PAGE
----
15 November 2018

"The EU got more out of the Brexit deal than I had expected."

Londen in de schemering, drukke staat, Big Ben, bussen

The concept Brexit deal turns out to be surprisingly positive for the EU, according to Senior Lecturer European Law Ton van den Brink. "At the same time, we should be careful about congratulating ourselves too much. The good old days of the EU are over."

The British government and European negotiators have delivered a thick book of almost 600 pages with agreements. Prime Minister Theresa May has come under heavy fire in Great Britain, while most reactions on the European mainland are positive. The divorce settlement between the EU and the United Kingdom arranges for an orderly departure on 29 March 2019. The United Kingdom will probably remain in a customs union with the EU and will also pay 39 billion British pounds for the "divorce".

Ton van den Brink: "The text of the agreement shows that many demands that the EU had set at the beginning were met. Especially the position of EU citizens, the border with Northern Ireland and the financial claims on the UK were important parts of the negotiation guidelines that the EU-27 agreed upon early on."

The position of EU citizens, the border with Northern Ireland, the financial claims on the UK: The EU secured many points.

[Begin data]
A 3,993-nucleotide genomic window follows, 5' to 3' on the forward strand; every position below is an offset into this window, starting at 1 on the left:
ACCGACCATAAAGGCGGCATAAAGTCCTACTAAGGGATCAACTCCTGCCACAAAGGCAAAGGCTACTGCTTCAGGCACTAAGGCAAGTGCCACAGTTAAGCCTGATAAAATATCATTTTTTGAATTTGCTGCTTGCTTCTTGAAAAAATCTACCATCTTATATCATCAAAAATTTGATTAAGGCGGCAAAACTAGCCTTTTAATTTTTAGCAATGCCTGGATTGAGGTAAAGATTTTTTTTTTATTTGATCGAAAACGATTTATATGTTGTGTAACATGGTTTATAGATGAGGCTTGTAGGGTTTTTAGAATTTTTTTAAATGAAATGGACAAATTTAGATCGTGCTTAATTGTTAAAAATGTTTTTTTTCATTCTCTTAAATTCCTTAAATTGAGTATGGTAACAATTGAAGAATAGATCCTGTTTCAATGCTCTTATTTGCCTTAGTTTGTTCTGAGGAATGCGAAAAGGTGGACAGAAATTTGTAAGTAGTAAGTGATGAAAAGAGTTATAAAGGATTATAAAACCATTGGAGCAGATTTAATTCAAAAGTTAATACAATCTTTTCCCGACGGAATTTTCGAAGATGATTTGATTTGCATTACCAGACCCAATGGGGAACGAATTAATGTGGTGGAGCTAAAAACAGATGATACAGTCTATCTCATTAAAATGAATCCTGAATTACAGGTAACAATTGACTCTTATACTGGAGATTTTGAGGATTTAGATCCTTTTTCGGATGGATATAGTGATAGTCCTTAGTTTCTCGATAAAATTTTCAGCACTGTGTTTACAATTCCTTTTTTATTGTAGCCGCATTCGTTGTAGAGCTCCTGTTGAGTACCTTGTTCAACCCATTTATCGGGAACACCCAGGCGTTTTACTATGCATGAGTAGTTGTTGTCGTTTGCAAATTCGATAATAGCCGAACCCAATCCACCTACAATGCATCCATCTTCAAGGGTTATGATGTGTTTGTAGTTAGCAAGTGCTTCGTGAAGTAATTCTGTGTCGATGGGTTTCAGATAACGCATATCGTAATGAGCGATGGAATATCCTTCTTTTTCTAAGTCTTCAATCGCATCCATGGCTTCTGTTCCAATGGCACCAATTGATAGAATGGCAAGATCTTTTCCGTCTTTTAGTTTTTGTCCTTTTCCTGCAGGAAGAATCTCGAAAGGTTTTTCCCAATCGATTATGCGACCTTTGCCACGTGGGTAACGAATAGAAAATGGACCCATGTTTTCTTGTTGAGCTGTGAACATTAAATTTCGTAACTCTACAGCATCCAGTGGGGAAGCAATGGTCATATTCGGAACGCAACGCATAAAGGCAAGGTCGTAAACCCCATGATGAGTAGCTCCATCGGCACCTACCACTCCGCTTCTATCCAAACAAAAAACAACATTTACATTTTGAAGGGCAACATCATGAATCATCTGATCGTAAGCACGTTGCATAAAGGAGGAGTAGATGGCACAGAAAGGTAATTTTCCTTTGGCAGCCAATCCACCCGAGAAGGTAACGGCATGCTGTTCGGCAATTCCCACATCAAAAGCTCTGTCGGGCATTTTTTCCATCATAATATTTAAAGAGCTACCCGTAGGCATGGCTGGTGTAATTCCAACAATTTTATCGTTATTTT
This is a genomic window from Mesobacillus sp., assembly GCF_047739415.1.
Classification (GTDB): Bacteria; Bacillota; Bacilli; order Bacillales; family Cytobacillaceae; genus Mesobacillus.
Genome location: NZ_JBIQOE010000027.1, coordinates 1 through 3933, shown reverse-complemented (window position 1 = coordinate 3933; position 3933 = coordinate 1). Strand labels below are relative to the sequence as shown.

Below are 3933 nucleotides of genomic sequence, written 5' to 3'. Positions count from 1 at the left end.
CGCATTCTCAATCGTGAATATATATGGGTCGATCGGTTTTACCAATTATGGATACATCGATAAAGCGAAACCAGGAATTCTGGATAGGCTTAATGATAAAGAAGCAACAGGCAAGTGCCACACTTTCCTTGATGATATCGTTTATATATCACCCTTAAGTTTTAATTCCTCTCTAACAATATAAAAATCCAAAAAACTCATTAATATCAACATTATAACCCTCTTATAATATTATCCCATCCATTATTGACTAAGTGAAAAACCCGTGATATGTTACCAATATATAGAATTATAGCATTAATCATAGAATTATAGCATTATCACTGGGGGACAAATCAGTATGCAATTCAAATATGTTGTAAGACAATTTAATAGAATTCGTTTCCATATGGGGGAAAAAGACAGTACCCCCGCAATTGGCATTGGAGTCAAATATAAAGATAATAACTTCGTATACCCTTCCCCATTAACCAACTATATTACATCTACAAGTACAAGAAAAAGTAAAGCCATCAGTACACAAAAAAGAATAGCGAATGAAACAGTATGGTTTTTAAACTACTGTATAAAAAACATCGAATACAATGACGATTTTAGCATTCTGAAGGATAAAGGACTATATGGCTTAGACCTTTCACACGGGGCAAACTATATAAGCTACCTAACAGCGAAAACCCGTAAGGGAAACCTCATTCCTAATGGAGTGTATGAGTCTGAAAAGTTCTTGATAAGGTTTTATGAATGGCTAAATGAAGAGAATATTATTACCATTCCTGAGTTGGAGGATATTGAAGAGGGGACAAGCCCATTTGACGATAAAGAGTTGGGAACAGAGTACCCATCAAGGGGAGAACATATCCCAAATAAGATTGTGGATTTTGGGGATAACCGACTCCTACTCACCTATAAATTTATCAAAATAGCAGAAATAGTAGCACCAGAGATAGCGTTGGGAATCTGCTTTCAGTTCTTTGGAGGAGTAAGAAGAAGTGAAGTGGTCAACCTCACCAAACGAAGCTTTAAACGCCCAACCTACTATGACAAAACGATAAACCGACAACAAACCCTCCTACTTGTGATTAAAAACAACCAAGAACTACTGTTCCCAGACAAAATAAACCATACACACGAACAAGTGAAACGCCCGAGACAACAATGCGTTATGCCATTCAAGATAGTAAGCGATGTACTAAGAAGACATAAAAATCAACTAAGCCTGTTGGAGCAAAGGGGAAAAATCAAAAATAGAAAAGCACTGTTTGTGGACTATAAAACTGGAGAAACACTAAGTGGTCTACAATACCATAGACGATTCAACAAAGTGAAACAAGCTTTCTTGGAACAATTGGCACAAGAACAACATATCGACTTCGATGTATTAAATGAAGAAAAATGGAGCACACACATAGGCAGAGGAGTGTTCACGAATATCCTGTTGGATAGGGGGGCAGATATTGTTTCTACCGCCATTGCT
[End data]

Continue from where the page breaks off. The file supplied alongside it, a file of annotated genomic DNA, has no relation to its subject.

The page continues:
Senior Lecturer of European Law, Utrecht University

"On these and also on many other points, such as fishing, the role of the European Court of Justice, et cetera, the EU-27 secured a lot. The United Kingdom, on the other hand, failed to realise many important matters, such as privileged access for British banks to the internal EU market for financial services."

"So that's good news, but as parts of the EU-27, we should also be careful about congratulating ourselves too much and being amazed about the chaos and the lack of good judgement in the United Kingdom. It may look like a return to the old days, back when the European Union and everything that came with membership of the EU was good and taken for granted, but those days are over."

Brexit lecture in Utrecht by Paul Craig (Oxford)

Next week, Professor Paul Craig will be one of the speakers at a conference in Utrecht regarding policymaking in the EU. He will speak on Brexit specifically. Craig is a professor of English Law at Oxford University and fellow of the St. John’s College in Cambridge. He specializes in research on European Law and English Administrative Law. Additionally, Craig is fellow of the Utrecht Centre for Regulation and Maintenance in Europe (RENFORCE) and the strategic theme Institutions for Open Societies (IOS) of Utrecht University.

The conference will take place November 22nd, but Craig will already give a lecture on Wednesday November 21st, from 13.15-15.00 at Drift 25, room 1.02.